Hunger strikes allow detained immigrants to regain their agency while simultaneously throwing themselves on the mercy of the very institution that has oppressed them.
Jesus came to liberate people. That’s what Jesus has done in his ministry. When we read Jesus’ parables and quotes in Luke’s gospel, as well as in Matthew, you can find out that Jesus is a social reformer. So that is in the Palestinian context. When we see Jesus as our God, we should contextualize him in our own context, so then we can see Jesus as our God, or else he’ll be a normal human being — like Martin Luther, Martin Luther King — but he is different from other liberators.
Reading the flood of obituaries and tributes to Jean over the past weeks, I have been struck by this insight: Jean’s central message about transforming structures of privilege to build community across every imaginable kind of difference makes sense without reference to Jesus — but his life doesn’t. His deepest desires and choices were all tied to his reading of the gospel stories of Jesus and his community.
There are moments in Long Shot, the new comedy in which Charlize Theron and Seth Rogen fall for each other, save the country from dehumanizing polarization, and (maybe) the planet from dehumanized humans, in which I wondered if I was watching something as good as Tootsie. It’s really easy to make a slapstick joke, but really hard to integrate dozens of them into a coherent work (there’s a reason the Marx Brothers don’t have many heirs); and it’s even harder to weave comic tropes into a story that also manages to feel like real life.
Black Millennial faith, bodies in deserts, global religious persecution, climate warriors, and more!
“In a representative democracy, if our legislators are not legislating in accordance with the moral law that we’re given by God, then it’s really on us to select representatives who will legislate in accordance with that law,” she said.
Rev. C.J. Hawking, Executive Director of Arise Chicago, has worked at the intersection of faith and organized labor for over 30 years. Arise Chicago helps organize religious communities in support of union campaigns and advocates for workers’ rights and dignity in the workplace. For Rev. Hawking, the co-author of Staley: The Fight for the New American Labor Movement, this activism is an essential part of her faith and the church’s call to be faithful to the gospel. I recently had the opportunity to talk with Rev. Hawking about Arise Chicago’s work, and how churches can support the labor movement in their fight for workplace democracy and a more equitable economic order.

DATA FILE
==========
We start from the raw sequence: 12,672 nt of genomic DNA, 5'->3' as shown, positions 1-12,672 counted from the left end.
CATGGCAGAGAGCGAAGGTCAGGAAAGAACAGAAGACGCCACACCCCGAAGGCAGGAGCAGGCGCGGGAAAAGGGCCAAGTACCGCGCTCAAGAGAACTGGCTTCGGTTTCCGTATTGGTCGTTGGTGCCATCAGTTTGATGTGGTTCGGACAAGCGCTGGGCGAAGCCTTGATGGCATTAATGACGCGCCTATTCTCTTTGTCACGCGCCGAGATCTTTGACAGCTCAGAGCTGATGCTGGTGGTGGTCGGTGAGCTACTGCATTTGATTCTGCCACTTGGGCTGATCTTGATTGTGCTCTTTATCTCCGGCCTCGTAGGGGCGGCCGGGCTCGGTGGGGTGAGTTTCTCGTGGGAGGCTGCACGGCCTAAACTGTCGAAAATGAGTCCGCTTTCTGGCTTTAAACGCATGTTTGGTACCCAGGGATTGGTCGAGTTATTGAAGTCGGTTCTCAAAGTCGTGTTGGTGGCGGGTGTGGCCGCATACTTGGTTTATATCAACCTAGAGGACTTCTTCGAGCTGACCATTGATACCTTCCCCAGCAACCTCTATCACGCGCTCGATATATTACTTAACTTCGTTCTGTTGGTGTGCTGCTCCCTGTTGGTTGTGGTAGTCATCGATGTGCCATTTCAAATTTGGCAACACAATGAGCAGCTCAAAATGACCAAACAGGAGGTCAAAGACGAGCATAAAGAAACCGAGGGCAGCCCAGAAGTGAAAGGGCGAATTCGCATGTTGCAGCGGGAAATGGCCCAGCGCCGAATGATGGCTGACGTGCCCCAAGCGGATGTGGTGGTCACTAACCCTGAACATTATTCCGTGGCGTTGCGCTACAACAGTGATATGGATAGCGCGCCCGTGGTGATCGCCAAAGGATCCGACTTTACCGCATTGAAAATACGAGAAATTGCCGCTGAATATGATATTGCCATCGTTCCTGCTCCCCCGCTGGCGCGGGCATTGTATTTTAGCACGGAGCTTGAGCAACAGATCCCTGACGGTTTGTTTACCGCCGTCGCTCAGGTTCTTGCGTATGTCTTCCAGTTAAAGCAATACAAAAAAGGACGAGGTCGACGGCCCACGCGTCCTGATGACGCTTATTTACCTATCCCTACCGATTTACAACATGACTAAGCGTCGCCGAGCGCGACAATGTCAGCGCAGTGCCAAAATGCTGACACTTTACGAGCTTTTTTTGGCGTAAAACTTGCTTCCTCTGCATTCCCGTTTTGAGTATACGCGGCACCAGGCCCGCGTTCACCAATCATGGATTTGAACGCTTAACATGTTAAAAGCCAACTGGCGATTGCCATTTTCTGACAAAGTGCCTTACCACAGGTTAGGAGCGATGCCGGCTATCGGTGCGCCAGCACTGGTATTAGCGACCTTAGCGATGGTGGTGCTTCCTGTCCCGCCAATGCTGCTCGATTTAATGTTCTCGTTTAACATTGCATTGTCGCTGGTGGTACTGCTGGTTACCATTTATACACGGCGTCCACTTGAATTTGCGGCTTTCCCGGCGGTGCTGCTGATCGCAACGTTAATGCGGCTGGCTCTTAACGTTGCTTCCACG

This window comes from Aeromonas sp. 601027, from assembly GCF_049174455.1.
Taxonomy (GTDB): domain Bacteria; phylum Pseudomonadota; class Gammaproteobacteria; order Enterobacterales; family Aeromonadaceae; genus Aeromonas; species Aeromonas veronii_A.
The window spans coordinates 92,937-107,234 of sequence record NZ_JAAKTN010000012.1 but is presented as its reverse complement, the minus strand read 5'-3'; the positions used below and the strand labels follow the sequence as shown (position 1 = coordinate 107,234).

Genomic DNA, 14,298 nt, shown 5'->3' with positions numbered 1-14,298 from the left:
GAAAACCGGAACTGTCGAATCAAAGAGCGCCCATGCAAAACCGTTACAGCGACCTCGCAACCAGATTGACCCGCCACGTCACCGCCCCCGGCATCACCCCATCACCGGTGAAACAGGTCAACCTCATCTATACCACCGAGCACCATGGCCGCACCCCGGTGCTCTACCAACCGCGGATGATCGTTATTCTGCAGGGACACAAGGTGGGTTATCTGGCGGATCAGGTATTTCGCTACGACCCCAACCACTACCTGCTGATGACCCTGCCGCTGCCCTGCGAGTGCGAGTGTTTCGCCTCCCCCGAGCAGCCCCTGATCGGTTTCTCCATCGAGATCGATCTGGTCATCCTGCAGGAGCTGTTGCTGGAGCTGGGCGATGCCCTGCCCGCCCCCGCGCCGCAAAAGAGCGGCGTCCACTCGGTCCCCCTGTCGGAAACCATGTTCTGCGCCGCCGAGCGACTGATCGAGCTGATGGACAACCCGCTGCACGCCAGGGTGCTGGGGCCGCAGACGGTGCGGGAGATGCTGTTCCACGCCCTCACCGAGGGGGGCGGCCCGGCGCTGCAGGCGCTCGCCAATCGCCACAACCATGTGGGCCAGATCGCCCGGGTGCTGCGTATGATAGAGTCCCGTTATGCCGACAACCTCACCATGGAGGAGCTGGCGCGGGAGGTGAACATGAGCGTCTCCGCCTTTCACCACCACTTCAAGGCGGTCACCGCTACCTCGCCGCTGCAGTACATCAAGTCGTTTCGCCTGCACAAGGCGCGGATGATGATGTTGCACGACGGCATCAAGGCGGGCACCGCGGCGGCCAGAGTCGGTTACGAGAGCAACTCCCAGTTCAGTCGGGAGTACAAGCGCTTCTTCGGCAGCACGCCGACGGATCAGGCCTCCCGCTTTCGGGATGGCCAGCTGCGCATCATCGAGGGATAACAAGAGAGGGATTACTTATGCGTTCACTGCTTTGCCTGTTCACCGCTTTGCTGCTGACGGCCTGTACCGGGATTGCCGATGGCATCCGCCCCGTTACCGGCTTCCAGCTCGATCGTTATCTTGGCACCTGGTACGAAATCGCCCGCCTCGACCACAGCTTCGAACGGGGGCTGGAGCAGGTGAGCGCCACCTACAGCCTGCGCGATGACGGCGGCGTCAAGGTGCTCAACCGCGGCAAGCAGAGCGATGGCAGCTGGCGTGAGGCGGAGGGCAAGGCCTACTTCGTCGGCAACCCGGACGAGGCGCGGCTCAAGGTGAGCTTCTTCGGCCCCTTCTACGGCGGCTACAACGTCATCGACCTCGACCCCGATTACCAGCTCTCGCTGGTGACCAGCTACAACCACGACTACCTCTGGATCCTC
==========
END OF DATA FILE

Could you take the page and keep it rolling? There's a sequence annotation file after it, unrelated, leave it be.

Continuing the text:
Seemingly every week a new major report comes out sounding the alarm about the escalating crisis of climate change. You may have missed two of these from just this past week that join a drumbeat that often causes me to lose sleep as I worry about the future that my 6- and 8-year-old sons will inherit. First, on Saturday the sensors at the Mauna Loa Observatory in Hawaii indicated that concentrations of the greenhouse gas has reached 415 parts per million (ppm), which means that for every 1 million molecules of gas in the atmosphere, 415 are made up of carbon dioxide. This means that even if we manage to move rapidly toward renewable energy and use other measures to help stanch the steady flow of carbon dioxide into the atmosphere, the next generation will likely be saddled with permanent negative consequences of our artificially elevated levels of CO2. Also last week, the Intergovernmental Science-Policy Platform on Biodiversity and Ecosystem Services (I.P.B.E.S.), a research arm of the United Nations, told the world that we may be on our way to losing as many as a million plant and animal species. The 1,000-plus page report details the effects of climate change on marine and other wildlife and emphasizes like never before the devastating impact of biodiversity loss to humans.
While the Trump administration has been vocal about confronting religious persecution for global Christians, many of its domestic and foreign policies only serve to exacerbate the conditions that make Christians in these regions more vulnerable. The Iraqi Christian Chaldean community in the United States has been susceptible to deportations in the aftermath of Trump’s executive orders. The “Muslim travel ban” has done little for Christian migrants and other vulnerable religious communities from nations now under travel restrictions to the United States.
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